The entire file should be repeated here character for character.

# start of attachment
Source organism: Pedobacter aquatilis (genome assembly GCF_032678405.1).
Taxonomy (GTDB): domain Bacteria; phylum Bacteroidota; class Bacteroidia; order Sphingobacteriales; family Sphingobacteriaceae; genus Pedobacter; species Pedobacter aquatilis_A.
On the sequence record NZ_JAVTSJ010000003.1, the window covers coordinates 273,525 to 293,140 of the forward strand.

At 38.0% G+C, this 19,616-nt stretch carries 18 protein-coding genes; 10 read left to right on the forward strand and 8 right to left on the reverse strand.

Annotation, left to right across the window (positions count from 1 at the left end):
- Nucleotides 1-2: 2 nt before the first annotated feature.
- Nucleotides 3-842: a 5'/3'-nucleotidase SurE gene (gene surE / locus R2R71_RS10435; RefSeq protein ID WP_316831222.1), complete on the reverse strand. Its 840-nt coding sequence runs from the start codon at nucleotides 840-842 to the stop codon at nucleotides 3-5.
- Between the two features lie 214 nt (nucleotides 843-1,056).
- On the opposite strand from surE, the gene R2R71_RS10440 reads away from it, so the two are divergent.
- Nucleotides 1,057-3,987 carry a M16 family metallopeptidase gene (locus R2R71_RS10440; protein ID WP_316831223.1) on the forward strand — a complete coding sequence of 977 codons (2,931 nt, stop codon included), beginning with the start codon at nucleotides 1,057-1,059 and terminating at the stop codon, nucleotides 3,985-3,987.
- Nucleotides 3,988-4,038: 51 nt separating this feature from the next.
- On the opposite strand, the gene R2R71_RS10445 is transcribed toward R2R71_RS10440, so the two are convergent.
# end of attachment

Source organism: Pedobacter aquatilis (genome assembly GCF_032678405.1).
Taxonomy (GTDB): domain Bacteria; phylum Bacteroidota; class Bacteroidia; order Sphingobacteriales; family Sphingobacteriaceae; genus Pedobacter; species Pedobacter aquatilis_A.
On the sequence record NZ_JAVTSJ010000003.1, the window covers coordinates 273,525 to 293,140 of the forward strand.

At 38.0% G+C, this 19,616-nt stretch carries 18 protein-coding genes; 10 read left to right on the forward strand and 8 right to left on the reverse strand.

Annotation, left to right across the window (positions count from 1 at the left end):
- Nucleotides 1-2: 2 nt before the first annotated feature.
- Nucleotides 3-842: a 5'/3'-nucleotidase SurE gene (gene surE / locus R2R71_RS10435; RefSeq protein ID WP_316831222.1), complete on the reverse strand. Its 840-nt coding sequence runs from the start codon at nucleotides 840-842 to the stop codon at nucleotides 3-5.
- Between the two features lie 214 nt (nucleotides 843-1,056).
- On the opposite strand from surE, the gene R2R71_RS10440 reads away from it, so the two are divergent.
- Nucleotides 1,057-3,987 carry a M16 family metallopeptidase gene (locus R2R71_RS10440; protein ID WP_316831223.1) on the forward strand — a complete coding sequence of 977 codons (2,931 nt, stop codon included), beginning with the start codon at nucleotides 1,057-1,059 and terminating at the stop codon, nucleotides 3,985-3,987.
- Nucleotides 3,988-4,038: 51 nt separating this feature from the next.
- On the opposite strand, the gene R2R71_RS10445 is transcribed toward R2R71_RS10440, so the two are convergent.